by Cynthia Wilson | February 22, 2012 4:27 pm
In yet another sign that the PC’s best days may be behind it, computer maker Dell (NASDAQ:DELL) announced after the market close on Tuesday that earnings for its fiscal fourth quarter dropped 18%. The company, based in Round Rock, Texas, said it earned $764 million, or 43 cents a share, during the period. In the year-ago period it earned $927 million, or 48 cents a share.
Of greater concern to investors, though, is that the world’s third largest PC maker—behind Hewlett-Packard (NYSE:HPQ) and Lenovo (PINK:LNVGY)—said it expects revenue in the current quarter, ending April 1, to sink about 7% below the just-completed quarter’s $16 billion. That’s about $100 million less than analyst were expecting.
Naturally, the market wasn’t happy, and it sent Dell’s shares down 5% in late trading on Tuesday. A confluence of factors has come into play here. PC sales were hurt by flooding last year in Thailand that shut down production of disk drives and increased component prices. That led more consumers to turn to Apple’s (NASDAQ:AAPL) iPhone and the iPad tablet, as well as Amazon’s (NASDAQ:AMZN) Kindle Fire, and Barnes & Noble’s (NYSE:BKS) Nook during the holiday period.
The downward trend for PC sales, however, was well underway once consumers became accustomed to having a computer in their pocket. That’s one reason HP said at one point last year that it would eventually stop making computers and mobile devices to focus on software—a strategy it has since reversed.
Many analysts expect PC sales will deteriorate even further this year as government agencies cut jobs to deal with budget deficits and consumers and businesses replace PCs with smartphones and computer tablets for personal entertainment and business use on the go. According IDC, smartphone sales topped PC sales for the first time last year, with 487.7 million smartphones shipped versus 414.6 million PCs shipped. The worst part for Dell investors is that the company has not yet rolled out any products of consequence to offer customers in the smartphone or computer tablet market. Meanwhile, Hong Kong-based Lenovo, which overtook Dell as the No. 2 PC maker worldwide, has. The Lenovo IdeaPadA1 starts at $224 and its higher-end ThinkPad starts at $408, according to CNET.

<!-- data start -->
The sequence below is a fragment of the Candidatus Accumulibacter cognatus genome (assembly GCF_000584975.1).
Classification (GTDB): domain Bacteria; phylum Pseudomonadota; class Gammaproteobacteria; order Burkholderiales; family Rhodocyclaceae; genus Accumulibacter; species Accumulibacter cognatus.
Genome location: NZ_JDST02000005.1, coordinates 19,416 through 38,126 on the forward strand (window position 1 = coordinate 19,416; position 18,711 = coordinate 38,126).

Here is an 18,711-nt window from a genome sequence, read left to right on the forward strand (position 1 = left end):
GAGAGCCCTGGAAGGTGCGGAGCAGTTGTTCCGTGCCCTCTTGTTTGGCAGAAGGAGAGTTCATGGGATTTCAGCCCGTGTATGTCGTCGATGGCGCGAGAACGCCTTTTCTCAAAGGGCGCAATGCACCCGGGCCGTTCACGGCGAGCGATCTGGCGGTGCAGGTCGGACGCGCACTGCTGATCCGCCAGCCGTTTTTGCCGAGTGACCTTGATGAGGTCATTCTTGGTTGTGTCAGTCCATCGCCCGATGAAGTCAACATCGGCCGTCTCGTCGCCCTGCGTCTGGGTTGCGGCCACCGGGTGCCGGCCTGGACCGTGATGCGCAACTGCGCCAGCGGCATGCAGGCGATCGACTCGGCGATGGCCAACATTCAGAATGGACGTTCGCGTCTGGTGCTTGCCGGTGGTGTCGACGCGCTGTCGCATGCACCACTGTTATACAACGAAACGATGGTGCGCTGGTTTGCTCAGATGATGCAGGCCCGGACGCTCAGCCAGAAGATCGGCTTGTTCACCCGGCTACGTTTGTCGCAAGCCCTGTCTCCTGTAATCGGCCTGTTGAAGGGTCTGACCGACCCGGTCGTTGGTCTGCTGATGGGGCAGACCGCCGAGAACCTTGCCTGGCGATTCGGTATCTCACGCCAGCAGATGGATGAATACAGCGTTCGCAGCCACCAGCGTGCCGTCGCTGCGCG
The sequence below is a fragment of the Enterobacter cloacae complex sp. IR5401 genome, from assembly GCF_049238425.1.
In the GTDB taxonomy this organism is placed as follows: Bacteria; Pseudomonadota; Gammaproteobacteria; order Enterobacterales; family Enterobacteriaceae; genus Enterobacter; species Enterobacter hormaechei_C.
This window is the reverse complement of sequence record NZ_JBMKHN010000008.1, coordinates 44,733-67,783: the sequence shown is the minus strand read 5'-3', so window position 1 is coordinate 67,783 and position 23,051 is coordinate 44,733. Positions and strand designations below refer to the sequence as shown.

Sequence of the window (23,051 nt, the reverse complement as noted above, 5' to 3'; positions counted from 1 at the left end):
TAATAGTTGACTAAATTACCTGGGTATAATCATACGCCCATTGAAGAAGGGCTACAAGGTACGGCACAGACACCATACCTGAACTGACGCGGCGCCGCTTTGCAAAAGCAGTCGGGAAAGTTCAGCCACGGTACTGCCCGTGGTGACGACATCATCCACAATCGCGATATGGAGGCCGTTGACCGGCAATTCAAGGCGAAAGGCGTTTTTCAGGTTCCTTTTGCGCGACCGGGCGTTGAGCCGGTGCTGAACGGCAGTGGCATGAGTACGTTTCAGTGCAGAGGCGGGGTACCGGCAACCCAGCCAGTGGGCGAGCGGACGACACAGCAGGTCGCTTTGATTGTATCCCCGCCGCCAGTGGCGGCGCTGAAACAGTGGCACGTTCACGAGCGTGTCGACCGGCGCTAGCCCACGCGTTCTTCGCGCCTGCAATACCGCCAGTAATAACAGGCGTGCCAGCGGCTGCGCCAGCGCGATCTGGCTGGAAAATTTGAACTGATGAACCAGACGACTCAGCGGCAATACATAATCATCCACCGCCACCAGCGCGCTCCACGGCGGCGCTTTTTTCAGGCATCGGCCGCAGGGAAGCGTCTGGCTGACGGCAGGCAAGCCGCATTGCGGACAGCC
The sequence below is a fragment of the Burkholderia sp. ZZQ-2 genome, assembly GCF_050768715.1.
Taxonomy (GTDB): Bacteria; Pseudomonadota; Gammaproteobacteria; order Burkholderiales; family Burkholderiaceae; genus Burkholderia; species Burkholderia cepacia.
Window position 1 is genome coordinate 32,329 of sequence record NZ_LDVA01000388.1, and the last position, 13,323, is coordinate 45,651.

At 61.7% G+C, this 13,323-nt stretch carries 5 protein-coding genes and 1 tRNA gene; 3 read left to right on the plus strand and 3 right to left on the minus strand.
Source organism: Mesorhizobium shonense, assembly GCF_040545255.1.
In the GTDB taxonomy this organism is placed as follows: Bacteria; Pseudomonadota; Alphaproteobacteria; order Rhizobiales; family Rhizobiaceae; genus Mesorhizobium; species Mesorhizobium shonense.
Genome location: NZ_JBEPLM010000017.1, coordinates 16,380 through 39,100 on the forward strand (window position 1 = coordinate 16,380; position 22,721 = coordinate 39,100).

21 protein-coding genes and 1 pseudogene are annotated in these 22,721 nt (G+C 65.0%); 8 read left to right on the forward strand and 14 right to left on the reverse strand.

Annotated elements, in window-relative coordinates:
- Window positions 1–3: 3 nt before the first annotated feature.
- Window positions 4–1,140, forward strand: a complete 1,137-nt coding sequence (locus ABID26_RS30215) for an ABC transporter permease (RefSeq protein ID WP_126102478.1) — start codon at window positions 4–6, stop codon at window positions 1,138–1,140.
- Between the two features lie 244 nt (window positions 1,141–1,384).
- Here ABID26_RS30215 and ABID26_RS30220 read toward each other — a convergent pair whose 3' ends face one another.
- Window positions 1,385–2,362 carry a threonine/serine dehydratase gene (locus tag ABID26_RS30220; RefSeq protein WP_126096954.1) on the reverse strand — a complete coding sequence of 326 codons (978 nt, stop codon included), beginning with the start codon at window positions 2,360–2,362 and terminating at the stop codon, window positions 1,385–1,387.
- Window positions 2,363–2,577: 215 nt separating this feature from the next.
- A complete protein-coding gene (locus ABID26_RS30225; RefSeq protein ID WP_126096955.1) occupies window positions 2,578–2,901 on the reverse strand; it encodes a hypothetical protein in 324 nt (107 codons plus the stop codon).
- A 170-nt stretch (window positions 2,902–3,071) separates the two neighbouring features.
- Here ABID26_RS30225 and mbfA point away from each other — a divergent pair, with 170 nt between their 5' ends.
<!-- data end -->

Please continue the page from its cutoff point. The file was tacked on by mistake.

Dell is hoping to get into the tablet game when Microsoft (NASDAQ:MSFT) releases its Windows 8 software later this year. The software is being designed for both touchscreen and computer keyboard control. Dell says it wants to release a Windows 8 tablet later this year for corporate customers, and in fact companies that are accustomed to working with the Microsoft Office suite of tools, and those that want more-secure control of company information stored on the devices, may be willing to wait for Dell to come through. Dell also plans to release a consumer tablet by year’s end.
But in the technology world, six months is practically a lifetime, and many of the consumers and businesses Dell hopes to attract may soon pursue other options.
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